Jump to Main Content
Antagonistic effects of Streptococcus and Lactobacillus probiotics in pharyngeal biofilms
- Humphreys, G.J., McBain, A.J.
- Letters in applied microbiology 2019 v.68 no.4 pp. 303-312
- DNA fingerprinting, Lactobacillus acidophilus, Lactobacillus plantarum, Lactococcus plantarum, Staphylococcus, Streptococcus pyogenes, Streptococcus salivarius, acidification, acids, antagonism, bacteria, biofilm, fermentation, models, pathogens, pharyngitis, pharynx, plate count, probiotics, throat, viability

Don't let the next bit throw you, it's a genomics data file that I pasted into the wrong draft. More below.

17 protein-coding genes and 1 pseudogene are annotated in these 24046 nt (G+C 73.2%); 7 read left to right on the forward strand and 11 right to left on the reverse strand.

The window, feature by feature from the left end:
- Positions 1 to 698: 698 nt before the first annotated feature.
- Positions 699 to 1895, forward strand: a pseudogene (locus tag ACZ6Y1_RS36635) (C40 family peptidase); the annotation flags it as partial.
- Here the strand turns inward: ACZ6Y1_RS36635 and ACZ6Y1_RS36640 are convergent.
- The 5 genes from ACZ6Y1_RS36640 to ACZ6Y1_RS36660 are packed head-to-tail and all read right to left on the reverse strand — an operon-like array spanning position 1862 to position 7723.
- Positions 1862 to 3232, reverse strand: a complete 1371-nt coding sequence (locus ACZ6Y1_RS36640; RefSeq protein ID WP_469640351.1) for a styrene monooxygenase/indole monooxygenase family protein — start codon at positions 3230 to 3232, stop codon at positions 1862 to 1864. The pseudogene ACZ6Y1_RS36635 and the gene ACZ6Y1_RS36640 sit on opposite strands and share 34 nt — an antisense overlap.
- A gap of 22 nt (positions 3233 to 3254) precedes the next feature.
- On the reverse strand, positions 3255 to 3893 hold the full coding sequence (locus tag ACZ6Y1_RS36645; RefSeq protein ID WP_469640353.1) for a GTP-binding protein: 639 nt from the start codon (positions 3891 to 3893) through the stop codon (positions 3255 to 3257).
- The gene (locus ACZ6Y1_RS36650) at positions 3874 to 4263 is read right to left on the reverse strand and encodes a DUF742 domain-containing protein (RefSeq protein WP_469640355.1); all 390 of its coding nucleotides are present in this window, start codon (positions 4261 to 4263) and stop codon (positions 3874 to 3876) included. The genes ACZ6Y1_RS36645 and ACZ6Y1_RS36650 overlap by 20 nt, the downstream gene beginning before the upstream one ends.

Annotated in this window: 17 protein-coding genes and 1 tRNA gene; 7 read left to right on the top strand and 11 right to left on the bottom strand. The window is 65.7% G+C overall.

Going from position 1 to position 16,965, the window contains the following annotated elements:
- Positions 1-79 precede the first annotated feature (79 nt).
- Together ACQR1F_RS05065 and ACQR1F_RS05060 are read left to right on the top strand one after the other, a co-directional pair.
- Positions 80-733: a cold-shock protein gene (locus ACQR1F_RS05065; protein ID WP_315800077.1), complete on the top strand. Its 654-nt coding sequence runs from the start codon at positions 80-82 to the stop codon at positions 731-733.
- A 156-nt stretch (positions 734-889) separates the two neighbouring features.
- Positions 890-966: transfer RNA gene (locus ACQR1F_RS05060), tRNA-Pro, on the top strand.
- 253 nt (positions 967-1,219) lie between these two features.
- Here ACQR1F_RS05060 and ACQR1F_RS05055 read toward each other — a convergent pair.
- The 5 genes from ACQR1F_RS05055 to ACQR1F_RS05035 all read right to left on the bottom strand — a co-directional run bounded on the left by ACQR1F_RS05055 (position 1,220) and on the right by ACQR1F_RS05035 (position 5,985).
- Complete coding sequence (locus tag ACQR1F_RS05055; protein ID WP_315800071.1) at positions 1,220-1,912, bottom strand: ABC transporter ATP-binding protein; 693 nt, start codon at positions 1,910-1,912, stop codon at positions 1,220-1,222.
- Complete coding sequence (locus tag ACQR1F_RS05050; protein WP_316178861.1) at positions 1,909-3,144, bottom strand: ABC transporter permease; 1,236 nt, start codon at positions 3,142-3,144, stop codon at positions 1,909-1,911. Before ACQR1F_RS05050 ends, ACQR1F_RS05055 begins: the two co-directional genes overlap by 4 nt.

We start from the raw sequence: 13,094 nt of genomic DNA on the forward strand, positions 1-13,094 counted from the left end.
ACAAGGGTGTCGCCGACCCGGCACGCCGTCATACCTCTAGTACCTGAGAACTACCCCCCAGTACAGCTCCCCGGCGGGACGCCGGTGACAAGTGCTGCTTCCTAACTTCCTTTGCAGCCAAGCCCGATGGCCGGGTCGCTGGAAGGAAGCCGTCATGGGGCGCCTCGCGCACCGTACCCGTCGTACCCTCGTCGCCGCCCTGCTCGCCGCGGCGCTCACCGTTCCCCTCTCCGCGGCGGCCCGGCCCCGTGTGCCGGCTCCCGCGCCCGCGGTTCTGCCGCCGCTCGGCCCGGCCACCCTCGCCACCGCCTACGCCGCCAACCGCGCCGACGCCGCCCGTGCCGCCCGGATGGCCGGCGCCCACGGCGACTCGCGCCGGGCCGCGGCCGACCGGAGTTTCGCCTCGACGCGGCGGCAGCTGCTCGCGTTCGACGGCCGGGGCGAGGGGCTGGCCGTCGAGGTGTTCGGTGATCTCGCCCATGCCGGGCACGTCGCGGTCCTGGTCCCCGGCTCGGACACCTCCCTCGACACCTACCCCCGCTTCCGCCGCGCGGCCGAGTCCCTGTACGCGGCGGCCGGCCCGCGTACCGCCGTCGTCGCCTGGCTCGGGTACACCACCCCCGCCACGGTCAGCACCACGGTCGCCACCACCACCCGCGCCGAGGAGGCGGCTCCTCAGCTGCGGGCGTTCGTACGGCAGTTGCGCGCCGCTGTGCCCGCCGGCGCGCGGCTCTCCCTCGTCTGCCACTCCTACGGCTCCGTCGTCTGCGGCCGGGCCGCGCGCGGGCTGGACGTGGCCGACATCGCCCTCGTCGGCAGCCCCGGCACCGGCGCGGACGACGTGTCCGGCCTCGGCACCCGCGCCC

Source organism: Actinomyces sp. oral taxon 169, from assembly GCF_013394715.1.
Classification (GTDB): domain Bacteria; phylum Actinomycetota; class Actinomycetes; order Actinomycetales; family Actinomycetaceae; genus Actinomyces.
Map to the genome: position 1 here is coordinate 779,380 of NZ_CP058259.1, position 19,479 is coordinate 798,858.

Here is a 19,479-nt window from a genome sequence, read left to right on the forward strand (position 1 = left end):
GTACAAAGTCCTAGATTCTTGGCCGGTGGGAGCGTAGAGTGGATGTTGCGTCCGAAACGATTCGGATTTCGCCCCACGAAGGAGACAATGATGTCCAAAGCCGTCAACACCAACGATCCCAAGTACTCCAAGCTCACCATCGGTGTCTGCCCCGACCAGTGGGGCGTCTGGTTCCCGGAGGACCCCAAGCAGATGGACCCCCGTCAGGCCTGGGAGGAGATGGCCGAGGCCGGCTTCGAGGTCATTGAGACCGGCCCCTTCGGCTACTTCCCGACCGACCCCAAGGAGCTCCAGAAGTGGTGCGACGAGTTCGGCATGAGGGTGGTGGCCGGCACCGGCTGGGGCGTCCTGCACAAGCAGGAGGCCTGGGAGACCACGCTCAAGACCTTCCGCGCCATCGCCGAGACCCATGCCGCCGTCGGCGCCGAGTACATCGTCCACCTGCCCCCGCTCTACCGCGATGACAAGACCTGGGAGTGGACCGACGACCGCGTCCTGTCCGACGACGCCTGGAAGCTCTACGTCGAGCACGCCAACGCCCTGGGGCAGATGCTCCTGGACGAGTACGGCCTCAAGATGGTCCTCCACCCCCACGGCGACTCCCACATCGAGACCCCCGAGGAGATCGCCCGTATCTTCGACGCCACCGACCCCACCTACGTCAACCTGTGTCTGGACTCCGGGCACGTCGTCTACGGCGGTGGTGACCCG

- Direct antagonism towards pathogens including Streptococcus pyogenes is a proposed mechanism of pharyngeal probiosis but off‐target effects on the symbiotic microbiota of the throat are possible and may be beneficial, harmful or neutral. We have assessed the bacteriological effects of two candidate Lactobacillus probiotics and the established pharyngeal probiotic Streptococcus salivarius K12. Antagonism towards S. pyogenes and potential off‐target effects were determined using sessile monospecies biofilms and pharyngeal microcosms, respectively. The candidate probiotics were antagonistic towards S. pyogenes (rank order of increasing potency, Lactobacillus acidophilus < Lactobacillus plantarum < Streptococcus salivarius) in the absence of significant acidification or cell–cell contact. Streptococcus salivarius and L. plantarum caused significant reductions in viable counts of streptococci in pharyngeal microbiotas, whilst S. salivarius also caused reductions in staphylococci. In contrast, changes in pharyngeal eubacterial DNA profiles were limited overall. In summary, the three candidate probiotics suppressed axenic Streptococcus pyogenes biofilms by mechanisms that did not depend on cell–cell contact or acidification and did not markedly destabilize complex pharyngeal microbiotas derived from healthy individuals. SIGNIFICANCE AND IMPACT OF THE STUDY: Candidate probiotic bacteria deployed to prevent or treat bacterial pharyngitis will interact with the target bacteria such as Streptococcus pyogenes as well as with the microbiota of the throat, where off‐target effects are possible. Three candidate probiotics Lactobacillus acidophilus, Lactobacillus plantarum and Streptococcus salivarius reduced viability within extant S. pyogenes biofilms through the elaboration of diffusible factors other than fermentation acids but did not markedly disrupt ex situ pharyngeal microcosms. This work demonstrates the application of in vitro pharyngeal models in the preclinical testing of the safety and efficacy of candidate pharyngeal probiotics.